How big?

John Podhoretz waxes enthusiastic in Commentary, euphoric with the numbers in the final Gallup generic ballot poll this cycle giving the GOP an edge of between 10 and 15 points, depending on turnout.  Some generic polls have widened a bit lately (CNN, Fox, Rasmussen), while Gallup's numbers have been in this range for weeks.

If there is a late surge to GOP among independents,  keep in mind that 1/3 of Americans who will vote  have  already voted. Many of the polls could overstate the GOP edge slightly due to the absence of cell phones in their surveys. Gallup does include them, Rasmussen  does not. I think it will be a very good day for the GOP, but is a 15-20 point edge in the House vote possible? I don't think it will happen. If it does, Barney Frank, and Dennis  Kucinich will lose. If the GOP had a 15-20 point edge, Harry Reid would not be fighting so hard in in Nevada. He would be done and buried. 

Podhoretz suggests the GOP in a blowout night could win  the Vermont and Oregon Senate seats:

A wave this large is unlikely to tilt any close race into Democratic hands. And it might mean a shocking Republican victory in a Senate race no one has even paid attention to (Oregon? Vermont?)

This is fantasy. Wyden will win by 10- 15%, Leahy by 30% or more.  Podhoretz is also wrong (in this case too modest) on the number of real GOP targets -- there are 135 Democrat held House seats in play (121 of 256 are safe, according to RCP), with only 24 of the 135 in the likely Democrat column.  That tells me at least 111 seats are real pick up opportunities, not that Republicans will win all of them, of course.  So there are plenty of targets.

I am certain by the end of the day, the GOP will win some races no one thought possible (from the Likely Dem or maybe even safe list), and lose some everyone thought were low hanging fruit pickup opportunities. . For example, one open GOP held seat in south Florida, U.S House district  25, pits David Rivera versus Joe Garcia for   Mario Diaz Balart's seat. Once thought fairly safe for the Republican Rivera, it is now neck and neck. 
John Podhoretz waxes enthusiastic in Commentary, euphoric with the numbers in the final Gallup generic ballot poll this cycle giving the GOP an edge of between 10 and 15 points, depending on turnout.  Some generic polls have widened a bit lately (CNN, Fox, Rasmussen), while Gallup's numbers have been in this range for weeks.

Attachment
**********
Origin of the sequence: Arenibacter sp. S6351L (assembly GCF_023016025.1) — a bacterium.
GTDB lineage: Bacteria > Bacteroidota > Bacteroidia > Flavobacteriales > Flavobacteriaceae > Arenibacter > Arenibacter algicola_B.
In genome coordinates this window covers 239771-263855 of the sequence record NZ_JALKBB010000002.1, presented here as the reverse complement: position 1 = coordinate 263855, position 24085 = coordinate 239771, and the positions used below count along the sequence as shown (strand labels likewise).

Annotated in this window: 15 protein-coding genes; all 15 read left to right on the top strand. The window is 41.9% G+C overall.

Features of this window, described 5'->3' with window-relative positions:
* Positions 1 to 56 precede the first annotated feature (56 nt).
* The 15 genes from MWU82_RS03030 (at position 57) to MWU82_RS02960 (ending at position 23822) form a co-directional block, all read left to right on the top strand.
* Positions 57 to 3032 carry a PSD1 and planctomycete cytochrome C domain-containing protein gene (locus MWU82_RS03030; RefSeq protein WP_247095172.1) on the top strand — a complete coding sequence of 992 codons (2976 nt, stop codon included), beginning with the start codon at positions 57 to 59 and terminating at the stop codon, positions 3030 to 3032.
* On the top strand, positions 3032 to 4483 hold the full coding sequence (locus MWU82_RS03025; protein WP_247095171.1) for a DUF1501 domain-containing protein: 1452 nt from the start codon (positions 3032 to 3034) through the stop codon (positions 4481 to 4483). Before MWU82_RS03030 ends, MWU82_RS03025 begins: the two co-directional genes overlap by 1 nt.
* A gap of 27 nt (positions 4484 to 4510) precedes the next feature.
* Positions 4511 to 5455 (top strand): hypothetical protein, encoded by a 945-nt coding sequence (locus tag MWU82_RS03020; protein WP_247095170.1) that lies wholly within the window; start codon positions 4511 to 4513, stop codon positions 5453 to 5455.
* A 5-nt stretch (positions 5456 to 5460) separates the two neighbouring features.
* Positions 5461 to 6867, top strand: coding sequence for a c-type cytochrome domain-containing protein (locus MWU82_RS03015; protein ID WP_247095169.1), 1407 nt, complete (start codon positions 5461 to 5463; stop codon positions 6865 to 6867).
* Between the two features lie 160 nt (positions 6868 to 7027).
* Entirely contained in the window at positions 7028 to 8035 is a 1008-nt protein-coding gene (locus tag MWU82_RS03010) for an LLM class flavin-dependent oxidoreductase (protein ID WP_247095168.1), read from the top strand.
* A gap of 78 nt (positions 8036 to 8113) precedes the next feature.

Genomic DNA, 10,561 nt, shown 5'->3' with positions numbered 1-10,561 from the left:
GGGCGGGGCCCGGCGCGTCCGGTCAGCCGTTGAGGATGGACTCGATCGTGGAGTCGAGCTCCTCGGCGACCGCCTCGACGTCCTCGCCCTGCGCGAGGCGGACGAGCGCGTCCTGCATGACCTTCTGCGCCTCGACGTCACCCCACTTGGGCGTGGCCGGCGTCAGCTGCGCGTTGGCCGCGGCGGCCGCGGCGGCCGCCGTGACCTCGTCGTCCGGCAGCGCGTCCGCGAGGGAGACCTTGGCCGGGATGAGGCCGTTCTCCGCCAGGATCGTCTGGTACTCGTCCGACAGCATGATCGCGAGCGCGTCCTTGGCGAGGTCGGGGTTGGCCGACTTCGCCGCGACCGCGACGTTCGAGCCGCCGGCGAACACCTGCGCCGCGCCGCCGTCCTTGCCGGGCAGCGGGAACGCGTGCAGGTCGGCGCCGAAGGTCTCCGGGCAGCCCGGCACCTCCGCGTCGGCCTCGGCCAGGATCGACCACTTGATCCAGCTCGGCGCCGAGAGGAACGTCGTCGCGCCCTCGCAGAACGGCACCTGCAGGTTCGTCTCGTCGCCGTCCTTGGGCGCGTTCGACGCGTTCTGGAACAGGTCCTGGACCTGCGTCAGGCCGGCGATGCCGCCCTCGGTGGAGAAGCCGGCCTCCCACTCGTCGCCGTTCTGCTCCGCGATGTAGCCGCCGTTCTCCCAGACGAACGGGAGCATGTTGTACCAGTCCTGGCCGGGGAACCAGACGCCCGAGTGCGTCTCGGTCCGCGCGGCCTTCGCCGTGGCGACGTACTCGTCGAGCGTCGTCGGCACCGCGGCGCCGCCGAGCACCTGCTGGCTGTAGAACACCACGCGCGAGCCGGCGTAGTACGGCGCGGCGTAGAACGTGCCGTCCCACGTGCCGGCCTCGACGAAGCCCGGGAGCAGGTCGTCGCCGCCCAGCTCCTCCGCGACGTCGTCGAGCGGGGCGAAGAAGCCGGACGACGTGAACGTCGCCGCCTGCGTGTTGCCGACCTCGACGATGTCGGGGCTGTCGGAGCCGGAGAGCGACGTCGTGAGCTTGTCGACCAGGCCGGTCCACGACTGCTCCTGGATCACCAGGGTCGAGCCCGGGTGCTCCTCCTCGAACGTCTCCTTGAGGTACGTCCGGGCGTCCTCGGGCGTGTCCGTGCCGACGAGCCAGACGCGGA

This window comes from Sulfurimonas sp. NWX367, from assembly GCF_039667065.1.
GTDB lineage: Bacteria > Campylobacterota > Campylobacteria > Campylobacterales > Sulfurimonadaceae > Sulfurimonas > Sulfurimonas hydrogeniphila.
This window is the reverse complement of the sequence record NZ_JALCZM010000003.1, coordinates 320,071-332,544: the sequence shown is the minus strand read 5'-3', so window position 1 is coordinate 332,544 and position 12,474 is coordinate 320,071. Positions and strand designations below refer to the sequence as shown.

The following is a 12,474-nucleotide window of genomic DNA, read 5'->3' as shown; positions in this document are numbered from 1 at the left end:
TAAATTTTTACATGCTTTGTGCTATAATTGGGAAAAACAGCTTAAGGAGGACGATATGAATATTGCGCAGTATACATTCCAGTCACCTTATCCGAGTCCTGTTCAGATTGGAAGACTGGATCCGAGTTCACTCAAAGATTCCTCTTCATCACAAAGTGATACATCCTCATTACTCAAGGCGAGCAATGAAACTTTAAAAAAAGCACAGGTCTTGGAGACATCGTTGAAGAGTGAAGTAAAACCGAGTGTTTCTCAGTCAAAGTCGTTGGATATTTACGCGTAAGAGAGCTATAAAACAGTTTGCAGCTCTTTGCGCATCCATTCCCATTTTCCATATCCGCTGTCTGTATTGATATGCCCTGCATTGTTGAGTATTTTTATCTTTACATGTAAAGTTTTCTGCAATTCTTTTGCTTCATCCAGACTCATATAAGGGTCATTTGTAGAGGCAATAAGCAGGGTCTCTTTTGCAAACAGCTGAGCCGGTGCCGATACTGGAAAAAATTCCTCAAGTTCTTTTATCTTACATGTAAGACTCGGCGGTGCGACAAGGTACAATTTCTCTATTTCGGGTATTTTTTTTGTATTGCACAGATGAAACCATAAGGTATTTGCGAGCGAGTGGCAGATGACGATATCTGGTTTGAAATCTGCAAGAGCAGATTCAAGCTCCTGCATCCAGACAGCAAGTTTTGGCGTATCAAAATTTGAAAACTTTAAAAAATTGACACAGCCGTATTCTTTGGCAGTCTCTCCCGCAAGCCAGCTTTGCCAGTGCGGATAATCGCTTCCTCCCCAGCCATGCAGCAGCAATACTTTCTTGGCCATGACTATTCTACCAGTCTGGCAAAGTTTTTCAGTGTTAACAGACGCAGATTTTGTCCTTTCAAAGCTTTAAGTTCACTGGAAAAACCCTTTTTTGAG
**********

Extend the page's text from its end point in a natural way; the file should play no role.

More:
If there is a late surge to GOP among independents,  keep in mind that 1/3 of Americans who will vote  have  already voted. Many of the polls could overstate the GOP edge slightly due to the absence of cell phones in their surveys. Gallup does include them, Rasmussen  does not. I think it will be a very good day for the GOP, but is a 15-20 point edge in the House vote possible? I don't think it will happen. If it does, Barney Frank, and Dennis  Kucinich will lose. If the GOP had a 15-20 point edge, Harry Reid would not be fighting so hard in in Nevada. He would be done and buried. 

Podhoretz suggests the GOP in a blowout night could win  the Vermont and Oregon Senate seats:

A wave this large is unlikely to tilt any close race into Democratic hands. And it might mean a shocking Republican victory in a Senate race no one has even paid attention to (Oregon? Vermont?)

This is fantasy. Wyden will win by 10- 15%, Leahy by 30% or more.  Podhoretz is also wrong (in this case too modest) on the number of real GOP targets -- there are 135 Democrat held House seats in play (121 of 256 are safe, according to RCP), with only 24 of the 135 in the likely Democrat column.  That tells me at least 111 seats are real pick up opportunities, not that Republicans will win all of them, of course.  So there are plenty of targets.

I am certain by the end of the day, the GOP will win some races no one thought possible (from the Likely Dem or maybe even safe list), and lose some everyone thought were low hanging fruit pickup opportunities. . For example, one open GOP held seat in south Florida, U.S House district  25, pits David Rivera versus Joe Garcia for   Mario Diaz Balart's seat. Once thought fairly safe for the Republican Rivera, it is now neck and neck. 

RECENT VIDEOS